Delayed Honeymoons

You might figure that you've already spent a week before the wedding having the time of your life: soaking up the sun, checking out the sights, and hanging out with your friends. Maybe you feel as though you don't need another week to do more of the same. Some couples choose to delay their honeymoons, and they do so for several reasons.

Distinct Vacations

Your destination wedding can definitely take on the feeling of a big family vacation, which is fine — if you didn't want all of your loved ones with you, you wouldn't have invited them — but it may not be the ideal setup for the honeymoon of your dreams. A honeymoon planned for several months after the wedding (and in a different location altogether) has its own feel. It will be just the two of you from start to finish, and you can concentrate on the vacation itself without throwing a wedding into the mix. A lot of couples also don't like the idea of using most of their yearly vacation time in one fell swoop. Delaying the honeymoon for several months — or even a year — allows you to have two shorter vacations instead of one.

No Time Like the Future

Some couples are just not able to take two solid weeks off from work, even if it is for the best possible reason. And even if they're able to take the time off, they just may not be born vacationers. You know the type: After a week away from the office or from their business, they start to get nervous. The phone calls to the office start. Pretty soon, they're searching high and low for Internet access so that they can check their e-mail.

We're not going to get into a discussion of whether this is right or wrong; this is just the way some people are, and there's little anyone can do to change them. Obviously, these men and women make great businesspeople and are usually wonderful providers for their families; however, they can be tough to vacation with. You know whether you're marrying a man who fits this description; you also know whether this description sounds a lot like someone else you know very well (that would be you). If a later, separate, shorter honeymoon is going to make both of you happy in the long run, then don't try to force in an extra week of fun now.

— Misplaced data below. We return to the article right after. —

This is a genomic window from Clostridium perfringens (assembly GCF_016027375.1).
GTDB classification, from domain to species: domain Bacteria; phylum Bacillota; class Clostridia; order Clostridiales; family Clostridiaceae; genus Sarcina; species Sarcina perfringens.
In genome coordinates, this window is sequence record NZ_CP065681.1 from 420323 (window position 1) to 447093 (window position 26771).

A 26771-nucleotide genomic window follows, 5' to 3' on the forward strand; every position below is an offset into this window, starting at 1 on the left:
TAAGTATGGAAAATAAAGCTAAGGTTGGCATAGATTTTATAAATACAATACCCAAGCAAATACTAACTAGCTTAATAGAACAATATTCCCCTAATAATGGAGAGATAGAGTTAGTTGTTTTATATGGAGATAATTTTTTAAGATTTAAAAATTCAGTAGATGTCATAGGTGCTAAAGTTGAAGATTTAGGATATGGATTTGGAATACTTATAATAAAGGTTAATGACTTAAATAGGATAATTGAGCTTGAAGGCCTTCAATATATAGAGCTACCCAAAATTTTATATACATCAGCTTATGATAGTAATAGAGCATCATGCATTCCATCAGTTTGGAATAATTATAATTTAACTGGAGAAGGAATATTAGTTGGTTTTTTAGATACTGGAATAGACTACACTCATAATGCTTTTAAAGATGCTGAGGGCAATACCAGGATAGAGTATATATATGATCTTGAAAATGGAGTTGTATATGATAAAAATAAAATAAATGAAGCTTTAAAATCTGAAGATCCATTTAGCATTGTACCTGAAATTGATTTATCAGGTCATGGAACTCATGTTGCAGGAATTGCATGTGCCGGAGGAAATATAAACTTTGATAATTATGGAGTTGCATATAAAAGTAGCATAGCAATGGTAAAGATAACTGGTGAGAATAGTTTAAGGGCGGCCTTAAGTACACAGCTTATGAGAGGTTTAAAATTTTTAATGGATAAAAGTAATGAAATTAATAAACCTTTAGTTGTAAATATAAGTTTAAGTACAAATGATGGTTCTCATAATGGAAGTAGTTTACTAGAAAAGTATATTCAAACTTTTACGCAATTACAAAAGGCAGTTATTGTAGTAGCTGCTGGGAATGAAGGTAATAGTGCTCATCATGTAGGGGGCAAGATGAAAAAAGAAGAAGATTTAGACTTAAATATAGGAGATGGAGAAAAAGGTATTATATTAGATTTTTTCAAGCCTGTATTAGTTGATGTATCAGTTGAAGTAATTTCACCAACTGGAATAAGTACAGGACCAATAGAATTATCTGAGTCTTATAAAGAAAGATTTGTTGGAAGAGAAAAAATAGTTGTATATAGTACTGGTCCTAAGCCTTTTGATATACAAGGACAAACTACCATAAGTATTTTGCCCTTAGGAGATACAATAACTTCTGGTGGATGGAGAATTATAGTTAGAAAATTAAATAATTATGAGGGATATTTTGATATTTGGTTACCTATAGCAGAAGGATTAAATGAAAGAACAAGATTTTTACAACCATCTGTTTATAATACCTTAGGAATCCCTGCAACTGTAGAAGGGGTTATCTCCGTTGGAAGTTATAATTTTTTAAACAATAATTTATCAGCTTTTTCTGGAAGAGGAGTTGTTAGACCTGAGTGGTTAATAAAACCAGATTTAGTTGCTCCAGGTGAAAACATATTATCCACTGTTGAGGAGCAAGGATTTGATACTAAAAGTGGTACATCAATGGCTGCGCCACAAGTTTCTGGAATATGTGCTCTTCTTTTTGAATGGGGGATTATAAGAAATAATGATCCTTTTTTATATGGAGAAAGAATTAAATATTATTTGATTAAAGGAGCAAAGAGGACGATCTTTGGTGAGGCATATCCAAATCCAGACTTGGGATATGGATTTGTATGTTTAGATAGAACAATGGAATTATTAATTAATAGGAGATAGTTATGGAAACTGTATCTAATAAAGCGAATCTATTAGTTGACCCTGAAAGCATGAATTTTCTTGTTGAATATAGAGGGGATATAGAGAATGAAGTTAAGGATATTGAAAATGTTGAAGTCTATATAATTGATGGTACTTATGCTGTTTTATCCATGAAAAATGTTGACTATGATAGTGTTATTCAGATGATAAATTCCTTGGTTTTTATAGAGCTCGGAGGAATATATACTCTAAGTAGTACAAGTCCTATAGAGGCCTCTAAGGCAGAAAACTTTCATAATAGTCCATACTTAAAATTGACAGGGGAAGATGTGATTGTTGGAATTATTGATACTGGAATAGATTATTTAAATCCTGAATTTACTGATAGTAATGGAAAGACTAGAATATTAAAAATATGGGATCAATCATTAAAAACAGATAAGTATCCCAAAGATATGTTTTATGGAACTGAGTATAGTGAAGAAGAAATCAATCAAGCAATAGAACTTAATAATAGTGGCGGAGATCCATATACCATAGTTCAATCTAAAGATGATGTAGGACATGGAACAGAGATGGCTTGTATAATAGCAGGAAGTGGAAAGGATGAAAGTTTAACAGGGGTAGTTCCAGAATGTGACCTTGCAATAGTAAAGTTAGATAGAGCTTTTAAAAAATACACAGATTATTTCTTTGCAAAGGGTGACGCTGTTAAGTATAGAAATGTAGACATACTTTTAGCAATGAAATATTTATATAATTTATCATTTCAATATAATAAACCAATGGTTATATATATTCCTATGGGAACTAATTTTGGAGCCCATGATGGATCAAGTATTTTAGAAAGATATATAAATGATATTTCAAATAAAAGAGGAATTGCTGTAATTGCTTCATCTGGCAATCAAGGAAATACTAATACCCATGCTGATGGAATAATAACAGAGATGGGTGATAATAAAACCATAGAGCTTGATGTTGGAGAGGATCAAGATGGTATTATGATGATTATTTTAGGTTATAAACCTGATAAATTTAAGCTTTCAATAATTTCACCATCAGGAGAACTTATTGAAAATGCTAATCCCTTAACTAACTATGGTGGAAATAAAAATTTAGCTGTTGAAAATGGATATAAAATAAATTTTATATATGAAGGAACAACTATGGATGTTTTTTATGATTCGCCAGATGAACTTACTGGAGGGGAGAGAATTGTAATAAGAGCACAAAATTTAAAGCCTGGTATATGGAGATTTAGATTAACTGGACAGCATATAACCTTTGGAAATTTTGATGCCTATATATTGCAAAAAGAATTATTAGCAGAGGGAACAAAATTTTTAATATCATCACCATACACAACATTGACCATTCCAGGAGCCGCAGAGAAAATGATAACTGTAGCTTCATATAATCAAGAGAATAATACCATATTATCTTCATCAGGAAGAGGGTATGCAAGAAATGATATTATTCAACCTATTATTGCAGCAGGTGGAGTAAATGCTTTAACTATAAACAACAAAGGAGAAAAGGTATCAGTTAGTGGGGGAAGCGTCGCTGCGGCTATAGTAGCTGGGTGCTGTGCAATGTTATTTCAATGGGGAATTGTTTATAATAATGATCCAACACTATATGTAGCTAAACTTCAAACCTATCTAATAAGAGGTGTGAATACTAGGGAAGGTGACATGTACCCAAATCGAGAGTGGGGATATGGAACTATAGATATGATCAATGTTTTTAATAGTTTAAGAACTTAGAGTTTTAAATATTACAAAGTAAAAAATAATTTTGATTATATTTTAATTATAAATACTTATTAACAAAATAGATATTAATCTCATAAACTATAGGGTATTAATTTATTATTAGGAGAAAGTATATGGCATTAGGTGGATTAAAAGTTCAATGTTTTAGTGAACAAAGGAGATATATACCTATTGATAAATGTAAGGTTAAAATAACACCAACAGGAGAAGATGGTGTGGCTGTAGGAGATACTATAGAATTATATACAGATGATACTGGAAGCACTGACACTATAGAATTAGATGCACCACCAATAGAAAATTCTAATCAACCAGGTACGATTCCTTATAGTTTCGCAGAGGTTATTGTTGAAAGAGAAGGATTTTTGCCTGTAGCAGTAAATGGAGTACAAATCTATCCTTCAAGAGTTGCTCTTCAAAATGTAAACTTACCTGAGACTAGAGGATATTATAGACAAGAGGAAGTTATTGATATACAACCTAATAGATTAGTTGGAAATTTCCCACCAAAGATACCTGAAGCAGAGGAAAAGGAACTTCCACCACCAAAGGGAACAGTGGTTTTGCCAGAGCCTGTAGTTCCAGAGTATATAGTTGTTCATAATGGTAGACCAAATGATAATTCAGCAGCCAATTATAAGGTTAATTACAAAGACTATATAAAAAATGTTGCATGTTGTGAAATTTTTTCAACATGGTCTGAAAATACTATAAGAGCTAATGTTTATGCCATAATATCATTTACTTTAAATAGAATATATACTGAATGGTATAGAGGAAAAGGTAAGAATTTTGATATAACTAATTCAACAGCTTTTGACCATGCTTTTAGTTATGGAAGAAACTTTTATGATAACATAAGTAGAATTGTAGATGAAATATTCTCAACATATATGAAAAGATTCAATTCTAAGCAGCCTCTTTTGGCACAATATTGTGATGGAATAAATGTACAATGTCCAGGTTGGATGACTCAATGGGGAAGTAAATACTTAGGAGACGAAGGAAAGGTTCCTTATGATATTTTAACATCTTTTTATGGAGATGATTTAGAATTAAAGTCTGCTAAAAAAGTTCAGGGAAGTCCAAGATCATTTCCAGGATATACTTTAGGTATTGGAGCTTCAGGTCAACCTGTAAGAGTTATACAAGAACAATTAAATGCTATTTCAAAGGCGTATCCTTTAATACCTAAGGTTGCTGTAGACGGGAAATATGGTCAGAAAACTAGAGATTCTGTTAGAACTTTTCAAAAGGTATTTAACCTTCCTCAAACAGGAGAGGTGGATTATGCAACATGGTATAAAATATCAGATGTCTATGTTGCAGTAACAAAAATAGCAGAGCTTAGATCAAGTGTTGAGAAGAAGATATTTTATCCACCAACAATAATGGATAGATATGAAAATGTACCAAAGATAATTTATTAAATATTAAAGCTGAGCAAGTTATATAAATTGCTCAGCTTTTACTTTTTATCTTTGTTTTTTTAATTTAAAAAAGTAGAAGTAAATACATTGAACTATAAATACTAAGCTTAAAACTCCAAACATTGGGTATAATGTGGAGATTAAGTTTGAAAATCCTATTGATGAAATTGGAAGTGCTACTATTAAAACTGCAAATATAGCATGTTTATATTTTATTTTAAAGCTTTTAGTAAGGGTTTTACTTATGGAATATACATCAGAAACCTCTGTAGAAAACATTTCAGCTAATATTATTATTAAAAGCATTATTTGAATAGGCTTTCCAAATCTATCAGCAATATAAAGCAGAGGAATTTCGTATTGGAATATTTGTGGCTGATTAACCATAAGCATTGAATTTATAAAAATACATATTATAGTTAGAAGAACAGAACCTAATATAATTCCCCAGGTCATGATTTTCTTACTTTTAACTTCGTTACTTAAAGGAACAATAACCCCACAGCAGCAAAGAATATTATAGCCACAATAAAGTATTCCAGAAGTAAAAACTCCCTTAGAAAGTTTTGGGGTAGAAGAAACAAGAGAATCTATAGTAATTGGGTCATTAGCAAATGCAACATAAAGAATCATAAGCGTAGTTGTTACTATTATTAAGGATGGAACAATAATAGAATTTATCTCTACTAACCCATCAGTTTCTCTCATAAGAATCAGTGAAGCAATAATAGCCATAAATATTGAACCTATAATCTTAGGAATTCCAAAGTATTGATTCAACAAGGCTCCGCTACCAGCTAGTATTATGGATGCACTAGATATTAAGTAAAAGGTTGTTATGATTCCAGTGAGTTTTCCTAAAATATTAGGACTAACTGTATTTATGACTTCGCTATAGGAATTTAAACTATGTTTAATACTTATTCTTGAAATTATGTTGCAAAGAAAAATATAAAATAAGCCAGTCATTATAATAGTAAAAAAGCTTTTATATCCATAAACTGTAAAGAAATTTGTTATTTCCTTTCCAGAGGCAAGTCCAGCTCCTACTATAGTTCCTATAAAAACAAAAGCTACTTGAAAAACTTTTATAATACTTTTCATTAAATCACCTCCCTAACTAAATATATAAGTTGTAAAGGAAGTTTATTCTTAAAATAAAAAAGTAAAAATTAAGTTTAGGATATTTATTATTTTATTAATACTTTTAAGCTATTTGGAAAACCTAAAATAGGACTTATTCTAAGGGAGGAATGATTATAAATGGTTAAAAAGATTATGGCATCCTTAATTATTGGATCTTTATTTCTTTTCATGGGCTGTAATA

Regrouping the Finances

Finances are another reason some couples end up delaying the honeymoon. It can be awfully expensive to pay for a wedding; rather than go into immediate newlywed debt, these couples would rather go home, recharge their savings account, and plan a honeymoon that they know they can comfortably afford.

E~ssential

You only get to honeymoon once, so you might as well enjoy yourself, eat the things you want to eat, buy (most) of the things you want to buy. Giving yourselves time to save up and pay for the entire thing up-front is a wise way to go — much wiser than paying off the interest on this trip for years to come.

Vacationing while worrying about debt isn't fun. If you know that spending two solid weeks somewhere will only elicit thoughts such as, “We shouldn't eat much today. We've spent way too much money already,” then you might be a prime candidate for scheduling a separate honeymoon with its own expense account.

Dream Registries

These days, you can register for just about anything — lawn mowers, furniture, appliances — and yes, even your honeymoon. Honeymoon registries allow your friends and family to contribute to your dream vacation. When you take that trip is up to you.

Registering for a honeymoon is an excellent idea for the couple who has already established a home and therefore doesn't need anything in the way of housewares or wedding gifts. Find a good travel agent to help you plan your ideal honeymoon; he or she can set up an online account so that your friends and family can donate to your fund easily.

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